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5.3.16 Rosner

Title: Speeding Up Symbolic Execution Using Tight Field Bounds

Speaker: Nicolas Rosner, Assistant Professor, Buenos Aires Institute of Technology (ITBA) and Assistant Researcher at Argentina’s National Scientific Research Council (CONICET)

Date: Tuesday, May 3, 2016

Time: 1:00pm

Location: NIA, Room 101

Sponsor: Cesar Munoz, NASA/LaRC

Host: Mariano Moscato, NIA

Abstract: Lazy Initialization (LI) allows symbolic execution to effectively deal with nonprimitive inputs, such as heap-allocated data structures, thanks to a significant reduction in spurious and redundant symbolic structures.

In this talk we first describe Bounded Lazy Initialization (BLI), which improves on LI by taking advantage of precomputed relational bounds on the interpretation of class fields (as inferred from the class invariant) in order to reduce the number of spurious structures even further.

We then present BLISS, a technique that refines the search for valid structures during the symbolic execution process. BLISS builds upon BLI, extending it with field bound refinement and satisfiability checks. Field bounds are refined while a symbolic structure is concretized, avoiding cases that, due to the concrete part of the heap and the field bounds, can be deemed redundant. BLISS reduces the time required by LI by up to 4 orders of magnitude for the most complex data structures. Moreover, BLISS reduces the number of partially symbolic structures obtained by exploring program paths by over 50%, with reductions of over 90% in some cases.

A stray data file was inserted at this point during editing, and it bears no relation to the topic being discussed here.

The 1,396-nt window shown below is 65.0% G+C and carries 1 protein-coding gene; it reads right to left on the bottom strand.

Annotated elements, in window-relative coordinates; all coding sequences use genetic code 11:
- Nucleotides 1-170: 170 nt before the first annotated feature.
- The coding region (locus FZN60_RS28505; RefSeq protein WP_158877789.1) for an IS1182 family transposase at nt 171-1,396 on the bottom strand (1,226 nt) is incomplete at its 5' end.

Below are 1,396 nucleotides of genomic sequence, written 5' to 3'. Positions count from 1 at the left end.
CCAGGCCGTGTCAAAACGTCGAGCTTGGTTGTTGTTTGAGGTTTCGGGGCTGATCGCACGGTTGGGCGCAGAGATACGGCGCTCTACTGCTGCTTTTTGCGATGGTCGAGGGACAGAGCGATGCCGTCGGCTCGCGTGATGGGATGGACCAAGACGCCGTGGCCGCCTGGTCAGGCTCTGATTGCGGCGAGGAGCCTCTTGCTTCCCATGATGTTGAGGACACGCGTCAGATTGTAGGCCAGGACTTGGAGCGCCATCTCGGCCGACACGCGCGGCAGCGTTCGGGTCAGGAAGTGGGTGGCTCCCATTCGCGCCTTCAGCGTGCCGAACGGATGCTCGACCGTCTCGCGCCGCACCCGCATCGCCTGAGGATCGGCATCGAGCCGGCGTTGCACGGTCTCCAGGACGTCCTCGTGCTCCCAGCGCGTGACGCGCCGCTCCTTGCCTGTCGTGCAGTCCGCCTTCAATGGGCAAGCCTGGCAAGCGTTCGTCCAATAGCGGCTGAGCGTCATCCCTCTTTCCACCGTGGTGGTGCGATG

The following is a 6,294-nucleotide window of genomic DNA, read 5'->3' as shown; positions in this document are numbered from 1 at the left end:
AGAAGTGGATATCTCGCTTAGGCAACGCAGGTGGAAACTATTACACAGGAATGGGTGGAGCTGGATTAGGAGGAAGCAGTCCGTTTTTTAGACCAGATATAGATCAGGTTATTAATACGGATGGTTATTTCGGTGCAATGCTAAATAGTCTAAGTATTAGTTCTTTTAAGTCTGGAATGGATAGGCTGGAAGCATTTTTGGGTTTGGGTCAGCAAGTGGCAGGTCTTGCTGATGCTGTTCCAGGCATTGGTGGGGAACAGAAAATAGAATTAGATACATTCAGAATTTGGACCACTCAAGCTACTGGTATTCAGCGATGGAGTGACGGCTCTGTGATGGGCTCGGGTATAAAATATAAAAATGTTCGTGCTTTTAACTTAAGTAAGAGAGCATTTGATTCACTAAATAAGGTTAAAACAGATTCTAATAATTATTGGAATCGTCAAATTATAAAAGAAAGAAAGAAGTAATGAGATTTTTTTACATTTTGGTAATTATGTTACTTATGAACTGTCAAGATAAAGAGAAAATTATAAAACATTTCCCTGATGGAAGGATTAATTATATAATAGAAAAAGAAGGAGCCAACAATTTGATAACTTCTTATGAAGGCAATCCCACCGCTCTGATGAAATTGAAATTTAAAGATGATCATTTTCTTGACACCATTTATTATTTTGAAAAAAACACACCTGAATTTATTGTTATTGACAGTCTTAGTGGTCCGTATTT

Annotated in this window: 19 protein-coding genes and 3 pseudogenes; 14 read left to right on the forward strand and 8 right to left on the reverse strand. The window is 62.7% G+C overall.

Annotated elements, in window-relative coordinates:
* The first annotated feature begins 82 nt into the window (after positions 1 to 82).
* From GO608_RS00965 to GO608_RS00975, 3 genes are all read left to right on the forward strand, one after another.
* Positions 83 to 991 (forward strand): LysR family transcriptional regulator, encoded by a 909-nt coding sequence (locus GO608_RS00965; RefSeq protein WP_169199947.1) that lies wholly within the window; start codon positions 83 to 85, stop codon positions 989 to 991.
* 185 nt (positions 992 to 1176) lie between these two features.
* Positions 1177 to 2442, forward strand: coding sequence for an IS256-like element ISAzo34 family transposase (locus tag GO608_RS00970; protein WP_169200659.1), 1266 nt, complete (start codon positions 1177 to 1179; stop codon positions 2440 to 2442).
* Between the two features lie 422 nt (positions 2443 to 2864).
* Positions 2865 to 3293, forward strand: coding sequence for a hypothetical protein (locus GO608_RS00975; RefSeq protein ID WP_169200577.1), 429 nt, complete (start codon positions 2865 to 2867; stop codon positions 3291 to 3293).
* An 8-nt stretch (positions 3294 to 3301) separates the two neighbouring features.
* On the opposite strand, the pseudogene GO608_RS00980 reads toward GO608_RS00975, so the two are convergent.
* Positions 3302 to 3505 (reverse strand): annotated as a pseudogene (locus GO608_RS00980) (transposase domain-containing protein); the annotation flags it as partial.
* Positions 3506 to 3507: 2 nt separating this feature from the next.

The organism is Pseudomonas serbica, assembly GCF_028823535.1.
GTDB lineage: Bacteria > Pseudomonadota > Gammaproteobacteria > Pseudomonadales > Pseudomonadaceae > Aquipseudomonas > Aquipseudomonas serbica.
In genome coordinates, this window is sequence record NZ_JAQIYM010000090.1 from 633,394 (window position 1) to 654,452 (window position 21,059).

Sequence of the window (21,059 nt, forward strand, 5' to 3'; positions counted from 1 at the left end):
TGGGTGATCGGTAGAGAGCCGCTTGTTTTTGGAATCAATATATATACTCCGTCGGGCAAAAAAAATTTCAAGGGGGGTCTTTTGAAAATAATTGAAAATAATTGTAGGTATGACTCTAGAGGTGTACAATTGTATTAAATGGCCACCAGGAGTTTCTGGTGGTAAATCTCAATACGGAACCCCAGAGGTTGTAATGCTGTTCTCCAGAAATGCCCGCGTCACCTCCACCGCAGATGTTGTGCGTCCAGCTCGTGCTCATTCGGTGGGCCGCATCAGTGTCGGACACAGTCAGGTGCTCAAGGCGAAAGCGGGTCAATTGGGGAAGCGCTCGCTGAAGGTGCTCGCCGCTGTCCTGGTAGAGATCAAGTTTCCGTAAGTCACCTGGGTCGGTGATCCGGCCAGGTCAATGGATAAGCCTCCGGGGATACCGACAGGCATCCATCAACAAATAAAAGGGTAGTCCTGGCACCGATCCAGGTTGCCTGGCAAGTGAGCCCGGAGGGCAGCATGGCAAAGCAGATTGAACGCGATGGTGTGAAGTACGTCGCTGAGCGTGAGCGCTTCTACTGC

Finally, we present DSPF, a distributed version of the BLISS technique that exploits tight field bounds as the basis for a problem splitting scheme. We show promising results using our distributed prototype, based on MPI and Symbolic PathFinder.

Bio: Nicolás Rosner is Assistant Professor at the Buenos Aires Institute of Technology (ITBA) and Assistant Researcher at Argentina’s National Scientific Research Council (CONICET). He completed his PhD in Computer Science at the University of Buenos Aires (UBA) in 2015.

Dr. Rosner’s research interests focus on lightweight formal methods for verification and testing of software artifacts. Most of his recent work is centered on bounded exhaustive analysis techniques for automated verification of properties over declarative models, verification of Java code with declarative contracts, and test suite generation. He is also interested in devising problem partitioning schemes in order to leverage commodity hardware (e.g., idle labs and clusters) towards improving the scalability of those techniques.

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